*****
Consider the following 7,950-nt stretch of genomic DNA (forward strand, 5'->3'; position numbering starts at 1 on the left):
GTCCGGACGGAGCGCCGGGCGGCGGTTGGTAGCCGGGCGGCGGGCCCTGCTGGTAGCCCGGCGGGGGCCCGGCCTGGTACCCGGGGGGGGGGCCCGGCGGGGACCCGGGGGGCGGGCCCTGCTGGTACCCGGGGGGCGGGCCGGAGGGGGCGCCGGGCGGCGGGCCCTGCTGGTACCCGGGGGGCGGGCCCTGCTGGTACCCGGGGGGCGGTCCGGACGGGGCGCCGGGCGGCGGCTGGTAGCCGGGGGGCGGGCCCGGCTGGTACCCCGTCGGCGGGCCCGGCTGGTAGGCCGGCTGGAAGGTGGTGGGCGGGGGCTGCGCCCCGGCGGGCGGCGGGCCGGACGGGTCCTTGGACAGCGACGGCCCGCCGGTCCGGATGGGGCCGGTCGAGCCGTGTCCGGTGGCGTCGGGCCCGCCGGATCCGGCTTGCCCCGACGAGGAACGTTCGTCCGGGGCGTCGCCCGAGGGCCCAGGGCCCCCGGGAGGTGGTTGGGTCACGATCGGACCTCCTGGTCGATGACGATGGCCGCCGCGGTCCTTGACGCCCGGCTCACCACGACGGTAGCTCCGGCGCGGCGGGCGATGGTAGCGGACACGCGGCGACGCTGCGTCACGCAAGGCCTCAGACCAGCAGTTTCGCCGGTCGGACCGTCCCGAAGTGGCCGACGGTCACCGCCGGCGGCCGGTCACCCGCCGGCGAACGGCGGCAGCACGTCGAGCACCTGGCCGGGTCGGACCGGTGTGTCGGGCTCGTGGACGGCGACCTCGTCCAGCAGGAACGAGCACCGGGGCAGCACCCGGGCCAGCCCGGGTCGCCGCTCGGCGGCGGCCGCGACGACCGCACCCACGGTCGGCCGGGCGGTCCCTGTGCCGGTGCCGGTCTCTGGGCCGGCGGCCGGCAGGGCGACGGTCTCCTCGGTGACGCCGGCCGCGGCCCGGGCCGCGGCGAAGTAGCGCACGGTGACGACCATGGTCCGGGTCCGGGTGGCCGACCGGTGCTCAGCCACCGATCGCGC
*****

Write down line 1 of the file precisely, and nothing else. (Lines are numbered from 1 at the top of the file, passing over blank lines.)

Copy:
Consider the following 7,950-nt stretch of genomic DNA (forward strand, 5'->3'; position numbering starts at 1 on the left):